11 December 2017

Prototype land cover map of Africa: Great start but more accuracy needed

The latest land cover map of Africa has exceptionally high resolution, picking out features at just 20 m. However, its detail does not reflect its accuracy, which lies at 65%, IIASA researchers have discovered, not as high as many had hoped. 

© Timothy Hodgkinson

© Timothy Hodgkinson

Land cover maps serve a vital purpose in achieving sustainability. As well as tracking deforestation and other forms of habitat and biodiversity loss, they also provide vital information on food security, and data for climate change studies. Accurate land cover maps for Africa are especially crucial, as many vulnerable countries on the continent lack important data on monitoring progress towards the UN Sustainable Development Goals.

The new map, published in September 2017 by the European Space Agency Climate Change Initiative (CCI), was created using images from the Copernicus satellite and is the first of such high resolution for Africa. IIASA researchers conducted a rigorous accuracy assessment of the data using 23,264 validation points from two independent datasets. The final result—65% accurate—was lower than expected, with accuracy especially low in southern countries and in a band from the horn of Africa to Senegal.

“Our work is a call to improve the accuracy of the new CCI map, and it will also provide the researchers and policymakers using it with important information about the uncertainty surrounding data, and therefore how sure they can be of any calculations or decisions based on it,” says Myroslava Lesiv, IIASA researcher and lead author on the report.

Spatially explicit overall accuracy of the CCI map at 20 m. This is the first land cover map produced at such a high resolution, covering an entire continent for the year 2016. © Lesiv et al., 2017.

“The current accuracy numbers show that there is tremendous room for improvement,” says Steffen Fritz, IIASA Ecosystems Services and Management Program deputy director and an author of the report. “While the resolution is there, the accuracy is not. But that doesn’t mean that this is the final product; it’s the first of its kind and it will advance over the coming years.”

To improve the map, more high-quality data is needed to “train” the algorithm to categorize the images more accurately. To do this, researchers can collect more data on the ground or use visual interpretation of high resolution imagery. The latter method was used by the IIASA Geo-Wiki project for one of the independent verification datasets. After being trained on how to identify different types of land cover in the images, the team were able to categorize 23,264 sample sites with a high level of confidence.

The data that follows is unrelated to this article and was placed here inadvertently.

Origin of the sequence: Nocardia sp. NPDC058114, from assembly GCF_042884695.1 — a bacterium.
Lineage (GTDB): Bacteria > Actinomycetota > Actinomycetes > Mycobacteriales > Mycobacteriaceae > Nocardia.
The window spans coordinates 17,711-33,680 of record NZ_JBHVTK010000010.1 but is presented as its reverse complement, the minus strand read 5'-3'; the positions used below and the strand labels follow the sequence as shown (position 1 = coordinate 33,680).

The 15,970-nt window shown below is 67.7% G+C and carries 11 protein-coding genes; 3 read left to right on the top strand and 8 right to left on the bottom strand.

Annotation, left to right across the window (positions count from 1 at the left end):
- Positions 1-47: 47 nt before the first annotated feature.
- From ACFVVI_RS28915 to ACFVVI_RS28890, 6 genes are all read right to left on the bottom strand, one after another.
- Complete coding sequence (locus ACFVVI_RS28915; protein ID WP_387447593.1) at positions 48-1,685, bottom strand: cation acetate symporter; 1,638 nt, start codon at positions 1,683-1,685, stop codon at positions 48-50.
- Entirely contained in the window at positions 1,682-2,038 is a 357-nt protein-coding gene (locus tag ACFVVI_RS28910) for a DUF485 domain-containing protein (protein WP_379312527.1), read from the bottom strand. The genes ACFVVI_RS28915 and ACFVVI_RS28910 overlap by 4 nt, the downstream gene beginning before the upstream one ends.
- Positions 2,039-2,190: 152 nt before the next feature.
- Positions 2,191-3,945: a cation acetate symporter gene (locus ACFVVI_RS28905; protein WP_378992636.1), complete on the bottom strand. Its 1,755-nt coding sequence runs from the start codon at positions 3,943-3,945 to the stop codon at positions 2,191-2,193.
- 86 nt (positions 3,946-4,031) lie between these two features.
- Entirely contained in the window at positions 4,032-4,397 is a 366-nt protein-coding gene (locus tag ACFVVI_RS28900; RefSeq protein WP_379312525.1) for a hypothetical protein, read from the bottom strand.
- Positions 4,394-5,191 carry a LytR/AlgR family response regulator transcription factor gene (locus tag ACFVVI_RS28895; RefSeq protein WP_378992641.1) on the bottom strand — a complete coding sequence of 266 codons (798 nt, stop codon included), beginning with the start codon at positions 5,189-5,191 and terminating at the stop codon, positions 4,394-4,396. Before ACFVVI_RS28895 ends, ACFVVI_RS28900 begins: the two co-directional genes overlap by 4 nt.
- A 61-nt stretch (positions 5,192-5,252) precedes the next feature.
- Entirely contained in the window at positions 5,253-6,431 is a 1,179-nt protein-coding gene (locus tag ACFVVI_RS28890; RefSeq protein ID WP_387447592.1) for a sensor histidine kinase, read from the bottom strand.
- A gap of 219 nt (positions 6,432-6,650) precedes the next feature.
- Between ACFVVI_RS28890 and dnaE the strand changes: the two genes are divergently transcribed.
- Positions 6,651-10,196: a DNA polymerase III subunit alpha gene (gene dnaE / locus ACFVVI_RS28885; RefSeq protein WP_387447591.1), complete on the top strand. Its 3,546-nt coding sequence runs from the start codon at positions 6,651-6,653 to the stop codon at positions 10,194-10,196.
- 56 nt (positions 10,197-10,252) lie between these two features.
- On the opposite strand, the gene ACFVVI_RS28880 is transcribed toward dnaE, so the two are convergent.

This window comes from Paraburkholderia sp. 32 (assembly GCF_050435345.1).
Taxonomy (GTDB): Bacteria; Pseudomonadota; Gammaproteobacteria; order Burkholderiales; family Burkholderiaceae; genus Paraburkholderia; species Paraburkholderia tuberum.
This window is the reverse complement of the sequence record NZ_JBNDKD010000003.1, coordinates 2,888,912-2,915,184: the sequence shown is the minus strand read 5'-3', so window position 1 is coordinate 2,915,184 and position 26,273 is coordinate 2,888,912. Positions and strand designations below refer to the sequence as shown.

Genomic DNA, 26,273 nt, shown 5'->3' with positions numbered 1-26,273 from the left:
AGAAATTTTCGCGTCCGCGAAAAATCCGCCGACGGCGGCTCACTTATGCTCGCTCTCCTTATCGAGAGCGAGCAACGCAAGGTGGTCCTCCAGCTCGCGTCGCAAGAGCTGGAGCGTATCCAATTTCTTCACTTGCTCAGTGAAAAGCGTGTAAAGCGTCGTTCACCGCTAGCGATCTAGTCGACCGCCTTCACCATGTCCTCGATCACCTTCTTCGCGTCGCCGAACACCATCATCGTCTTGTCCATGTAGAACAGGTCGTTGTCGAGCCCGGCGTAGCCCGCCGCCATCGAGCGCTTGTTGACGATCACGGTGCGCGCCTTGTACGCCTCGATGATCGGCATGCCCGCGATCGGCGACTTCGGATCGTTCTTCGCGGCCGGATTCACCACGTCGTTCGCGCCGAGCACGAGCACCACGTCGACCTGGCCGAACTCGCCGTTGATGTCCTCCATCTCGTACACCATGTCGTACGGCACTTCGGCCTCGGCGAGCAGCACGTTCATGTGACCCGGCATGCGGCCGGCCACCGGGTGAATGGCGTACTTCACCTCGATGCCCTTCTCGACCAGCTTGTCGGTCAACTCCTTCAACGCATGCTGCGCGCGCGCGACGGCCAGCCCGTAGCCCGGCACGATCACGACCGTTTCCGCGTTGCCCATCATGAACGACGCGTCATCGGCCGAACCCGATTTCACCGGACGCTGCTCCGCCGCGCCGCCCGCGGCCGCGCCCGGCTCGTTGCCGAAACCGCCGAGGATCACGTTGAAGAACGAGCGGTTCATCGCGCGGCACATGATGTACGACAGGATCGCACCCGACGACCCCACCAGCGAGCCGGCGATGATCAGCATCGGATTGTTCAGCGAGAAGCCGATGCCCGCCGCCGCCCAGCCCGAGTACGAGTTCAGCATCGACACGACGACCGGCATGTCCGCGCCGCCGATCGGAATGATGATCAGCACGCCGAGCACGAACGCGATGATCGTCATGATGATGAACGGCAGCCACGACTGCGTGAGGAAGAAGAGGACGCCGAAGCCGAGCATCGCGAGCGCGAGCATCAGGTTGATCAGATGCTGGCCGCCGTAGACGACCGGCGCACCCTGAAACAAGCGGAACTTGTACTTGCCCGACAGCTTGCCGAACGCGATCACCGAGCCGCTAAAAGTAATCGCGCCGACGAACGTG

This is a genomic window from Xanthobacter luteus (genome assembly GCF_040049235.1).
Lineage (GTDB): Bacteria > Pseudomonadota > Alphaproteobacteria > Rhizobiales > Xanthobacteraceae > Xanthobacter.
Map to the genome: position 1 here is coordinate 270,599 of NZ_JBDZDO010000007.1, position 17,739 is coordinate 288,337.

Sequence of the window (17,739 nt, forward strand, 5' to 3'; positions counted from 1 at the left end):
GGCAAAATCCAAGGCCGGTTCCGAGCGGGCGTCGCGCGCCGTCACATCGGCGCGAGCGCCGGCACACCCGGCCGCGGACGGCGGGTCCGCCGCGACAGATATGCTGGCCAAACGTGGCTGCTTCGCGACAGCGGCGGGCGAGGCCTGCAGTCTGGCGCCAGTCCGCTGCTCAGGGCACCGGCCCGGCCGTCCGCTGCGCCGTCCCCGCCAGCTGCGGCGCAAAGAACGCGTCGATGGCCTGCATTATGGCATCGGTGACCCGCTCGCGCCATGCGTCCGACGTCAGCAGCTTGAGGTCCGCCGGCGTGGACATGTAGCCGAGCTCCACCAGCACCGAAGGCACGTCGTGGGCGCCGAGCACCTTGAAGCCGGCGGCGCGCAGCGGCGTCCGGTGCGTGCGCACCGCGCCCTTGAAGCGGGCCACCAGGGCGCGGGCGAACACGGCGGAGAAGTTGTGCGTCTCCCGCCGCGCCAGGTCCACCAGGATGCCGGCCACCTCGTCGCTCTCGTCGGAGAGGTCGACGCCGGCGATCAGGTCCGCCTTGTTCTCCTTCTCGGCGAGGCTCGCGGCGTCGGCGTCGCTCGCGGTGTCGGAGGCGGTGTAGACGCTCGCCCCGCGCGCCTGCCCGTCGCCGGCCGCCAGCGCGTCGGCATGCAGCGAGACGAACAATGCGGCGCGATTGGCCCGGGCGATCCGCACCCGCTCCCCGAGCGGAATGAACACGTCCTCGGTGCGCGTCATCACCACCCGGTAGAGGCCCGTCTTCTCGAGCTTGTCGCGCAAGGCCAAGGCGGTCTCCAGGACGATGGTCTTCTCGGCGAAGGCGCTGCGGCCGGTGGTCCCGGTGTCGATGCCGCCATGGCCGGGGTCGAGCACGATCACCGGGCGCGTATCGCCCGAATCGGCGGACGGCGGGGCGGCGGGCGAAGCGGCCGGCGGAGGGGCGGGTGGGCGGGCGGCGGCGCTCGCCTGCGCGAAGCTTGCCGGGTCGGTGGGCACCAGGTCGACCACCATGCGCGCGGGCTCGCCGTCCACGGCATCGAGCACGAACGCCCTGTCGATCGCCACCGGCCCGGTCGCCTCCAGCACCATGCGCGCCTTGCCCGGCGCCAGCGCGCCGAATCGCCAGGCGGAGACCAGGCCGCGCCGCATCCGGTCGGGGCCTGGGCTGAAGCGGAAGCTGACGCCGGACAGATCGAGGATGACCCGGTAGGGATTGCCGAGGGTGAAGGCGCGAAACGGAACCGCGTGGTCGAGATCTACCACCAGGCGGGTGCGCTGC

“One of the reasons the CCI map isn’t so good is that some training data came from existing maps rather than new data, which maybe propagated the errors,” says Fritz. “By using the Geo-Wiki interface we were able to train a team to provide a good quality dataset that doesn’t suffer from the same problems. This technique was useful in the assessment of the CCI map and it can also be useful to improve its accuracy by training the algorithm with similar data. The more high quality training data you have, the better the map.”


Lesiv M, Fritz S, McCallum I, Tsendbazar N, Herold M, Pekel J-F, Buchhorn M, Smets B, et al. (2017). Evaluation of ESA CCI prototype land cover map at 20m. IIASA Working Paper. IIASA, Laxenburg, Austria: WP-17-021

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Last edited: 11 December 2017


Steffen Fritz

Program Director:Senior Research Scholar

Strategic Initiatives Program|Novel Data Ecosystems for Sustainability Research Group|Advancing Systems Analysis Program

T +43(0) 2236 807 353

Myroslava Lesiv

Research Scholar

Novel Data Ecosystems for Sustainability Research Group|Advancing Systems Analysis Program

T +43(0) 2236 807 358

More information


Laso Bayas, J.C., Lesiv, M., Waldner, F., Schucknecht, A., Duerauer, M., See, L. , Fritz, S., Fraisl, D. , et al. (2017). A global reference database of crowdsourced cropland data collected using the Geo-Wiki platform. Scientific Data 4, e170136. 10.1038/sdata.2017.136.

Baklanov, A. , Fritz, S., Khachay, M., Nurmukhametov, O., Salk, C., See, L. , & Shchepashchenko, D. (2016). Improved Vote Aggregation Techniques for the Geo-Wiki Cropland Capture Crowdsourcing Game. In: European Geosciences Union (EGU) General Assembly 2016, 17–22 April 2016, Vienna, Austria.

Baklanov, A. , Fritz, S., Khachay, M., Nurmukhametov, O., Salk, C., & Shchepashchenko, D. (2016). Votes Aggregation Techniques in Geo-Wiki Crowdsourcing Game: a Case Study. In: Proceedings of the 5th International Conference on Analysis of Images, Social Networks and Texts, AIST 2016, Yekaterinburg, Russia, April 7-9, 2016, Revised Selected Papers. pp. 50-60 Springer. (Submitted)

See, L. , Fritz, S., Perger, C., Schill, C., McCallum, I., Schepaschenko, D. , Dürauer, M., Sturn, T., et al. (2015). Harnessing the power of volunteers, the internet and Google Earth to collect and validate global spatial information using Geo-Wiki. Technological Forecasting and Social Change 98, 324-335. 10.1016/j.techfore.2015.03.002.

See, L. , Fritz, S., Perger, C., van der Velde, M., Albrecht, F., Schill, C., McCallum, I., Schepaschenko, D. , et al. (2013). Urban Geo-Wiki: A crowdsourcing tool for improving urban land cover. In: Citizen E-Participation in Urban Governance: Crowdsourcing and Collaborative Creativity. Eds. Silva, CN, Hershey: IGI Global. ISBN 978146664170910.4018/978-1-4666-4169-3.ch008.

Fritz, S., McCallum, I., Schill, C., Perger, C., See, L. , Schepaschenko, D. , van der Velde, M., Kraxner, F., et al. (2012). Geo-Wiki: An online platform for improving global land cover. Environmental Modelling & Software 31, 110-123. 10.1016/j.envsoft.2011.11.015.

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